Even with payslips, High Street mortgages elude umbrella contractors
Last Updated: 30-11-2020
Reading Time: 6 minutes
You're an experienced contractor working in the public sector. Over time, you've become smart. You predicted the issues with automatic payroll. So on balance, you opted to work through an umbrella company.
You're not alone. Nine in every ten public sector contractors now use umbrella company payment structures.
And now that you've got payslips, you think: “Yes! Getting a mortgage now will be a doddle!” Right?'Anything's gotta be easier than that last fiasco, using your limited company accounts.” Right?
No, not necessarily.
It doesn't matter if you contract in the public or the private sector. Nor if you use a limited company or umbrella company as your payment structure. Nor, sometimes, even how long you've been an independent contractor.
What matters is that you get to an underwriter who understands your payment structure.
That's key! They must know why you use an umbrella company. They must understand that it's just another tool in your business armoury. Your payment vehicle is a means to an end, no more than that.
What the underwriter wants to know
What should matter to an underwriter is your gross contract rate, not post-tax accounts. They'll also value your industry experience, not how long you've been a contractor in it. And, of course, your affordability, disposable income and credit history.
If you can tick those boxes, you're on the right path.
Oh, yeah. Another thing.
That underwriter. The one who'll assess your mortgage application. They won't be in your local branch on a Saturday morning.
For one, they'll always be at head office. For two, definitely not at the weekend.
They also often only deal with intermediaries who've vetted a contractor first. An 'intermediary' is a broker or IFA. But they've got to be contractor savvy, or it will blow up in your face. Not nice.
You must realise that as an umbrella contractor, you're a non-standard applicant. In-branch advisors are unlikely — or unable — to assess your mortgage affordability correctly.
The complex nature of umbrella company income
Think about it for a second. Who is your employer? You, as the limited company owner, the umbrella company who pays you or the client? Or even the agency if that's how you source contracts, as many public sector contractors do?
How will that look to a mortgage advisor who's only used to handling PAYE employees?
If that's not complex enough, look at your payslip. It's not like that of the aforementioned normal, full-time PAYE applicant.
How does what you earn equate to that ‘pick up' salary figure? Where's the amount that reflects your invoice?
That doesn't work, so you try to explain your income with your bank statement. But that's even more ambiguous: different creditors, amounts that don't tally. And what has happened to that generous top line day rate?
Can you see now why untrained advisors struggle with umbrella payslips? The accountant trail won't make sense to them. Maybe not even to you, either.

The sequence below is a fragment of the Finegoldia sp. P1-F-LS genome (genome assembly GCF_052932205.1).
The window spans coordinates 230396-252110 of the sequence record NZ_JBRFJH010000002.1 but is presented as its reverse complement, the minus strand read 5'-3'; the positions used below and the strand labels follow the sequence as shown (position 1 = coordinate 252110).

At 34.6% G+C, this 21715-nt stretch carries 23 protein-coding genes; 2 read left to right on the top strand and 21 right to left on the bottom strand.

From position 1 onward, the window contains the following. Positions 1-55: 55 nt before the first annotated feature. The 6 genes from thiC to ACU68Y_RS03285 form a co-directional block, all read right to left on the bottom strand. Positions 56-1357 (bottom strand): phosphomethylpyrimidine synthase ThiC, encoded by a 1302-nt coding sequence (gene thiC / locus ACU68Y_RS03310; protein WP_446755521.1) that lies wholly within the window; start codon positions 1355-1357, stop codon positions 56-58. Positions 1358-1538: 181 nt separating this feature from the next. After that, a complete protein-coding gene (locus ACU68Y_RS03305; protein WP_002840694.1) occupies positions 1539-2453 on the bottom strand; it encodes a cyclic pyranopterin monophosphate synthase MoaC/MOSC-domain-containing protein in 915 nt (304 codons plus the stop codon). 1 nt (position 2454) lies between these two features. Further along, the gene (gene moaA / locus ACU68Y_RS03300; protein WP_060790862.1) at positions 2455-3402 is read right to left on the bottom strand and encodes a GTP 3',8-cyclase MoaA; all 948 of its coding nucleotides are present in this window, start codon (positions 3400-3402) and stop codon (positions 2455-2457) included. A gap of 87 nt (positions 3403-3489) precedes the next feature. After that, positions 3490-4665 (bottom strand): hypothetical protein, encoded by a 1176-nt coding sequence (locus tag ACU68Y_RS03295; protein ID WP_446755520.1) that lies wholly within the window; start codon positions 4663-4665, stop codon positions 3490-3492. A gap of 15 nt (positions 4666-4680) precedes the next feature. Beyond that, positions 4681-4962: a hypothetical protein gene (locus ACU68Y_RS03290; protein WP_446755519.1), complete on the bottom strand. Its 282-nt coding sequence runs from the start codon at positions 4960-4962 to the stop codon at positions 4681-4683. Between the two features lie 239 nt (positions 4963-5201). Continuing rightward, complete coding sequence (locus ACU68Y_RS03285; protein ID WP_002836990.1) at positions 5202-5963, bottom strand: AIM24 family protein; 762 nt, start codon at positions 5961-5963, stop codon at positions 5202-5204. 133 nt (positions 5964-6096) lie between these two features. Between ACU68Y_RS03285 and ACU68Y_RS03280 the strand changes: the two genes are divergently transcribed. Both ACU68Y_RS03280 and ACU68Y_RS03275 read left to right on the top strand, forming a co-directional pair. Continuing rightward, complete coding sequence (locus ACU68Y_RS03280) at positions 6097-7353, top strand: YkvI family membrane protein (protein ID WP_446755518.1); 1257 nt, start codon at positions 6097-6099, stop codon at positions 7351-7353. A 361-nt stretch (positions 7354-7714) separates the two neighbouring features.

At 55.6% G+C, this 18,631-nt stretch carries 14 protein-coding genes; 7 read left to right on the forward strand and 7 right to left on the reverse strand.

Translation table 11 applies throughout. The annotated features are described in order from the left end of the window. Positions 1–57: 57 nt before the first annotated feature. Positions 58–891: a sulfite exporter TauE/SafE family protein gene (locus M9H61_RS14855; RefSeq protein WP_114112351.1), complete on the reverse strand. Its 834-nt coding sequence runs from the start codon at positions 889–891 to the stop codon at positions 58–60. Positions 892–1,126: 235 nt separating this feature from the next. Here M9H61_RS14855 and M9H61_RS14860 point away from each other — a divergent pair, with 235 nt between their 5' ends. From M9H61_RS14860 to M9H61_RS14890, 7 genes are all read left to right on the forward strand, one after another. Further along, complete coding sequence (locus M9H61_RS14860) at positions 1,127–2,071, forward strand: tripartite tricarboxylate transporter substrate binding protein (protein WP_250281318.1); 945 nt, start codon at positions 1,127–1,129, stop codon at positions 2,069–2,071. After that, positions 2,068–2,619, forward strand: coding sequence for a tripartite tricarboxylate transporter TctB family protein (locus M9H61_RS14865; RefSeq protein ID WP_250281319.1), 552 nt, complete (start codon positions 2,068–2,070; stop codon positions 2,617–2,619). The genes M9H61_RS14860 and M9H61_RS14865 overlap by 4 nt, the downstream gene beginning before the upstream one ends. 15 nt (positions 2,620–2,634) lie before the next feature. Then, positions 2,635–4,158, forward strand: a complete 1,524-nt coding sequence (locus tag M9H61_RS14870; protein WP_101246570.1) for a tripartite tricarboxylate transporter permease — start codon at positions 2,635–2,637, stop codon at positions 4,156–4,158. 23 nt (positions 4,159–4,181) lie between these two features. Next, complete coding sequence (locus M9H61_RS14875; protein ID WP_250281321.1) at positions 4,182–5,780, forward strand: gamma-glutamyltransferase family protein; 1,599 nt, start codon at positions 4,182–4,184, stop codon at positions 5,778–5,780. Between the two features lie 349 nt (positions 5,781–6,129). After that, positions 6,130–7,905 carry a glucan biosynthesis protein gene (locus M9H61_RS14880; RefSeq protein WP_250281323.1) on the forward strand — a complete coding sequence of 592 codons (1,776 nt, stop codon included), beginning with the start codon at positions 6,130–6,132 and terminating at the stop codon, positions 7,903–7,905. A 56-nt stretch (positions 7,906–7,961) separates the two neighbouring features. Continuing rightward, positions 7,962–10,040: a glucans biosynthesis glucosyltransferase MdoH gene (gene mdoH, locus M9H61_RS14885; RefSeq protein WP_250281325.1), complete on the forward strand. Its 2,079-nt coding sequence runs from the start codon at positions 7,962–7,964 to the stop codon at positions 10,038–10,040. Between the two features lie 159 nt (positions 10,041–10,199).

Don't blow a glorious opportunity by panicking
When you begin contracting as an independent, your life changes. You earn more, keep more of what you earn and gain, well: independence.
If you earn above a certain amount — around £40k at time of writing — a limited company makes sense. There's no better way to keep hold of your income.
But hiring an accountant can get messy if you employ a generic one. IR35 isn't going away any time soon. And, yes: the threat of automatic payroll is real enough.
An umbrella company can circumvent a lot of that hassle. That's why 90% of public sector contractors are using them.
Reduce the risk, increase your chances
Once upon a time, contractor mortgage lenders dithered about umbrella contractors. Part employee, part contractor, dodgy payslips — all a bit of a risk. And that can still hold true if you choose the wrong agency or become complacent.
Remember, underwriters assess umbrella contractor mortgage applications manually. You've still got to do all you can to reduce risk. Turn up on time at your client, get concurrent contracts, look after your credit rating.
If you do that, you're putting yourself in a great position. But don't rush into a mortgage by charging to your local branch with your payslips.
A mortgage underwriter would much prefer a specialist broker to vet you first. Once vetted, said broker can then package your application just so.
Don't get suckered into the three years' accounts and your dog's birth certificate trap
It's pointless sending a ream of documents that get in the way. Underwriters' time is precious, not to mention pricey. A specialist broker will know that and what they do want to see.
In fact, that's exactly it: less is more.
- paperwork (and time/hassle) for you;
- unnecessary gumph to irritate your underwriter before they start;
- time to process the application, thus get you the keys to your new home earlier.
- patience and diligence in choosing who to approach;
- chance of you succeeding with your application first time;
- chance of optimising your umbrella income to get the competitive mortgage you deserve.
It couldn't be more simplerer.
John Yerou is a pioneer of contractor mortgages and owner and founder of Freelancer Financials, Contractor Mortgages®, C&F Mortgages and Self Employed Mortgages, trading styles and brands of the award-winning Mortgage Quest Ltd.
Posted by John Yerou
on July 20th, 2018 13:11pm in